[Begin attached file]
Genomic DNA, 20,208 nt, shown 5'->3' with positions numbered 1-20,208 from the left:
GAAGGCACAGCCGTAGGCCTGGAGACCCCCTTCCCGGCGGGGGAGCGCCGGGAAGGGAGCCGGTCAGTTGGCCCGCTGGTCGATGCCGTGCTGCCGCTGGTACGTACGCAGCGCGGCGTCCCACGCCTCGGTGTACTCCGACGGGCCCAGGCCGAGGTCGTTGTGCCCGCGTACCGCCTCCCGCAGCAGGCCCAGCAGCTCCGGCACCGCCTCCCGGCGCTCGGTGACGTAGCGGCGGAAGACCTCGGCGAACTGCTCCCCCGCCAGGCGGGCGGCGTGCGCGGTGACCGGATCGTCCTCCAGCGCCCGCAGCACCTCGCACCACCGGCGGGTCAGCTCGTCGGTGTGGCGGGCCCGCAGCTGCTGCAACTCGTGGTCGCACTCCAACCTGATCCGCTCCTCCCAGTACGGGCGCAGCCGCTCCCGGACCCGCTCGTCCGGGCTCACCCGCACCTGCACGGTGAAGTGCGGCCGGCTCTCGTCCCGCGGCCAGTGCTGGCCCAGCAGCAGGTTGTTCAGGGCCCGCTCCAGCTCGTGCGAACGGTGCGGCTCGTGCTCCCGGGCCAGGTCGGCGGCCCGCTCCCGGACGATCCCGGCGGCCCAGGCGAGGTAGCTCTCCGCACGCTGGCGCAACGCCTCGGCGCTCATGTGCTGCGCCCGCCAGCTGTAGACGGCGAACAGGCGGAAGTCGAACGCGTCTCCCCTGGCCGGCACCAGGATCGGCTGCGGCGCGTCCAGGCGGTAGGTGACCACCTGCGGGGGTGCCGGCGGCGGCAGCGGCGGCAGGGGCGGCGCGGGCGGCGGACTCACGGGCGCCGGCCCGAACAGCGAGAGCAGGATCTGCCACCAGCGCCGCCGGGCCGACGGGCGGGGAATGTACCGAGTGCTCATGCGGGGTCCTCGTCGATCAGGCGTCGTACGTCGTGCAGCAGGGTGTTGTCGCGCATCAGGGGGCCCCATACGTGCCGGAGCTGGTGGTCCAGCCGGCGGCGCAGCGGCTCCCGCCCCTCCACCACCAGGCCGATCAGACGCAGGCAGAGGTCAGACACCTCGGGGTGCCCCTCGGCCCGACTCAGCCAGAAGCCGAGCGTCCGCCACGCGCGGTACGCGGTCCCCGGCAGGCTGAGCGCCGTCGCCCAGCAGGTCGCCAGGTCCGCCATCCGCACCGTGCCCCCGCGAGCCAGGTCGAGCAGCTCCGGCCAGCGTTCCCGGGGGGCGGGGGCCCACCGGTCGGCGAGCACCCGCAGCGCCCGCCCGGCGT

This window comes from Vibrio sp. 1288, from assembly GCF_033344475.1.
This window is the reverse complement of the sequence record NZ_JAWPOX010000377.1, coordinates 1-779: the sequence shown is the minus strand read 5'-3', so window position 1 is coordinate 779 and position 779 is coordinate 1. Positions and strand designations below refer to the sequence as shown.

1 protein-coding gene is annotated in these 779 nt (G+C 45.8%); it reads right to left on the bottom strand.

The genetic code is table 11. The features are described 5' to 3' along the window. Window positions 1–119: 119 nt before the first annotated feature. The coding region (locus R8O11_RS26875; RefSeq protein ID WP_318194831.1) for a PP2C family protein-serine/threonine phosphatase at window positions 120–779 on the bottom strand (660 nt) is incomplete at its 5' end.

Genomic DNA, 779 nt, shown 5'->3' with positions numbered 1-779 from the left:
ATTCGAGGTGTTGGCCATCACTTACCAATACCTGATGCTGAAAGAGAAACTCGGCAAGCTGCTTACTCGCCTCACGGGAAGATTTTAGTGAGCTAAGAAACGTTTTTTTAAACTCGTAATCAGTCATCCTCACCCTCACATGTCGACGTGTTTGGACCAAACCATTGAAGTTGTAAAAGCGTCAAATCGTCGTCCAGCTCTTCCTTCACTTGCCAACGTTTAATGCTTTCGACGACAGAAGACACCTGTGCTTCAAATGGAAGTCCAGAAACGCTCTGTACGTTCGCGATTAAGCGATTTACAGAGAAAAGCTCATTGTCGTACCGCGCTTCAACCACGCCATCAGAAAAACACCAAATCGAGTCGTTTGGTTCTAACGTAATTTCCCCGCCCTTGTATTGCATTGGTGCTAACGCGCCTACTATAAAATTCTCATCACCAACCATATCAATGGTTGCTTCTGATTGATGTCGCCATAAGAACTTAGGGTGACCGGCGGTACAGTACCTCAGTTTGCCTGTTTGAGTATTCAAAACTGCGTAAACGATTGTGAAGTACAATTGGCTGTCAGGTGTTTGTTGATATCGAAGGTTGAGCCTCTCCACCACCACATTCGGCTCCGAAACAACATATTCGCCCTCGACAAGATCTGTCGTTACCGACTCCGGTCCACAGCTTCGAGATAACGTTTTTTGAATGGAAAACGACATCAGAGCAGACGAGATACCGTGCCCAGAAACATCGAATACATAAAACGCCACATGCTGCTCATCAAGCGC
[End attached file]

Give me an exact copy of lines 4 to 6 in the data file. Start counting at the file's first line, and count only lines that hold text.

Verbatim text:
This window is the reverse complement of the sequence record NZ_JAWPOX010000377.1, coordinates 1-779: the sequence shown is the minus strand read 5'-3', so window position 1 is coordinate 779 and position 779 is coordinate 1. Positions and strand designations below refer to the sequence as shown.

1 protein-coding gene is annotated in these 779 nt (G+C 45.8%); it reads right to left on the bottom strand.

The genetic code is table 11. The features are described 5' to 3' along the window. Window positions 1–119: 119 nt before the first annotated feature. The coding region (locus R8O11_RS26875; RefSeq protein ID WP_318194831.1) for a PP2C family protein-serine/threonine phosphatase at window positions 120–779 on the bottom strand (660 nt) is incomplete at its 5' end.